An expert panel comprised of oncologists from different disciplines, genetic counselors, patient representatives, geneticists, and others created a list of recommendations based on a systematic review of the current literature. Articles published between 2012 and 2023 were critically reviewed, assessed, and used in combination with the experts’ opinion and a formal consensus process to develop the clinical practice recommendations. For each recommendation to be approved it had to reach at least 75% agreement between the panel members, with the highest being 97.5% agreement for the recommendation urging BRCA1/2 testing for patients with recurrent breast cancer who are candidates for PARP inhibitor therapy, irrespective of their family history (see below recommendation 2.1).

Recommendations based on five clinical questions:

The recommendations developed address five clinical questions:

  1. Should all newly diagnosed breast cancer patients be tested for BRCA1/2?

1.1 All newly diagnosed patients with stage I-III or de novo stage IV/metastatic stage breast cancer who are 65 years old or younger should be tested for BRCA1/2.

1.2 All newly diagnosed patients with stage I-III or de novo stage IV/metastatic stage breast cancer who are older than 65 years old should be tested for BRCA1/2 if they meet any of the criteria below:

  • they are candidates for poly(ADP–ribose) polymerase (PARP) inhibitor therapy for early-stage or metastatic disease
  • they have triple negative breast cancer
  • they have a personal or family history that might suggest a pathogenic variant
  • they are male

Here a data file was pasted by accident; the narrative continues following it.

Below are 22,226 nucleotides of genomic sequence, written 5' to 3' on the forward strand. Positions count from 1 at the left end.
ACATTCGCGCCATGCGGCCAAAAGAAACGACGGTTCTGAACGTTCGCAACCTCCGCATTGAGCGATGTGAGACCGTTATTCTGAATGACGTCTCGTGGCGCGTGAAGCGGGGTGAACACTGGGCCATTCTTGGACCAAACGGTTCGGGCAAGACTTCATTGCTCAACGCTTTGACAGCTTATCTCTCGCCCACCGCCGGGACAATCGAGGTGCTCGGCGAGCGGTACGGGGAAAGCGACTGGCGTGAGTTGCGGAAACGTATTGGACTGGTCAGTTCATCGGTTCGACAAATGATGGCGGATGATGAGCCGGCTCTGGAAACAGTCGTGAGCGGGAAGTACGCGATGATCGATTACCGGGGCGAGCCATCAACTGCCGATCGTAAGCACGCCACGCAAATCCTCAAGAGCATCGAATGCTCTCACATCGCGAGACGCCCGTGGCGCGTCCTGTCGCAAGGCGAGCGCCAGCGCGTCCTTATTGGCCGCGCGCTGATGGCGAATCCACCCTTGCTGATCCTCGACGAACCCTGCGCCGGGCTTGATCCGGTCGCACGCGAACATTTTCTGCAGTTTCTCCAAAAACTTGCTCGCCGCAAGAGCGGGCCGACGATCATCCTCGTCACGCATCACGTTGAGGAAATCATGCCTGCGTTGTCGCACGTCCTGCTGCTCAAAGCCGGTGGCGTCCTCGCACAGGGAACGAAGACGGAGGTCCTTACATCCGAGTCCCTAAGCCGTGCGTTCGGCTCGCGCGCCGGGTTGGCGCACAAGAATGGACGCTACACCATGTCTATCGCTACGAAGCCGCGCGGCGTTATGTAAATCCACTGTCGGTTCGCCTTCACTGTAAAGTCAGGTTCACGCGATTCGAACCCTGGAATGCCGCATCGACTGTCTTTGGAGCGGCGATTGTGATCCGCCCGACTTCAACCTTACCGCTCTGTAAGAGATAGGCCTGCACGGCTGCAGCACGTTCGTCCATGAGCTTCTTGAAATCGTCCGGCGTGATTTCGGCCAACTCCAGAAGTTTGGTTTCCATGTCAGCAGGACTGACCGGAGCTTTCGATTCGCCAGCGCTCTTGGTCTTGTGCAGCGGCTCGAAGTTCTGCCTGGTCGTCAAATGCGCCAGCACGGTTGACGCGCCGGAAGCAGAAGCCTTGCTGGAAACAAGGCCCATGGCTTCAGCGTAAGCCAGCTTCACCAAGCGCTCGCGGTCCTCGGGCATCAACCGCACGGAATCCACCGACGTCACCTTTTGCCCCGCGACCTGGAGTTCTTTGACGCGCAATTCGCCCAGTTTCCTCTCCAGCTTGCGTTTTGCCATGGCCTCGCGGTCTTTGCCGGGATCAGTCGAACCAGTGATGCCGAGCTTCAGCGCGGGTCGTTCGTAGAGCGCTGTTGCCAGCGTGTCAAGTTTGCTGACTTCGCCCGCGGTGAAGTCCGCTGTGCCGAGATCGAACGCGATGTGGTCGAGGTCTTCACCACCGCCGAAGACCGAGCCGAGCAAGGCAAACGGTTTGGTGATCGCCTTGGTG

• they are of Ashkenazi Jewish ancestry or belong to a group that has high prevalence of a pathogenic mutation.

1.3 Patients who are tested for BRCA1/2 germline mutations should also be offered genetic testing for other predisposing genes according to their personal or family history. Consultation should also be available if needed.

  1. Should BRCA1/2 testing be offered for patients with recurrent local, or metastatic disease or with a second breast primary tumor?

2.1 All patients with recurrent breast cancer who are candidates for PARP inhibitors should be offered BRCA1/2 genetic testing regardless of family history.

2.2 Breast cancer patients with a second primary cancer in the ipsilateral or contralateral breast should be offered BRCA1/2 genetic testing.

  1. Should people with a personal history of breast cancer but with no active disease be tested for BRCA1/2?

3.1 People who were diagnosed with breast cancer at ≤65 years but have no active disease should be offered BRCA1/2 genetic testing if the results will inform personal risk management or risk assessment for the family.

3.2 Patients with a personal history of breast cancer who were diagnosed at ≥65 age and have no active disease should be offered BRCA1/2 genetic testing if they meet one of the following criteria:

  • they had triple-negative breast cancer
  • they have a personal or family history that might suggest a pathogenic mutation
  • they are male
  • they are of Ashkenazi Jewish ancestry or belong to a group that has high prevalence of a pathogenic mutation.
  1. What is the importance of genetic testing for genes other than BRCA1/2 for breast cancer patients?

4.1 Testing for genes other BRCA1/2, such as PALB2, TP53, PTEN, STK11 and CDH1, can improve clinical management, surgical decision making, inform the risk for other family members, and estimate the risk for a second primary cancer.

4.2 Although testing for moderate penetrance breast cancer genes currently does not have a direct association with a treatment, it can be offered in patients that undergo BRCA1/2 testing and can help in informing risk assessment of family members or risk for a second primary cancer.

4.3 Genetic testing with a multigene panel should be considered after taking into account the personal or family history of a patient.

  1. How can breast cancer patients benefit from genetic counseling?

5.1 Sufficient information should be given to patients before genetic testing to provide informed consent.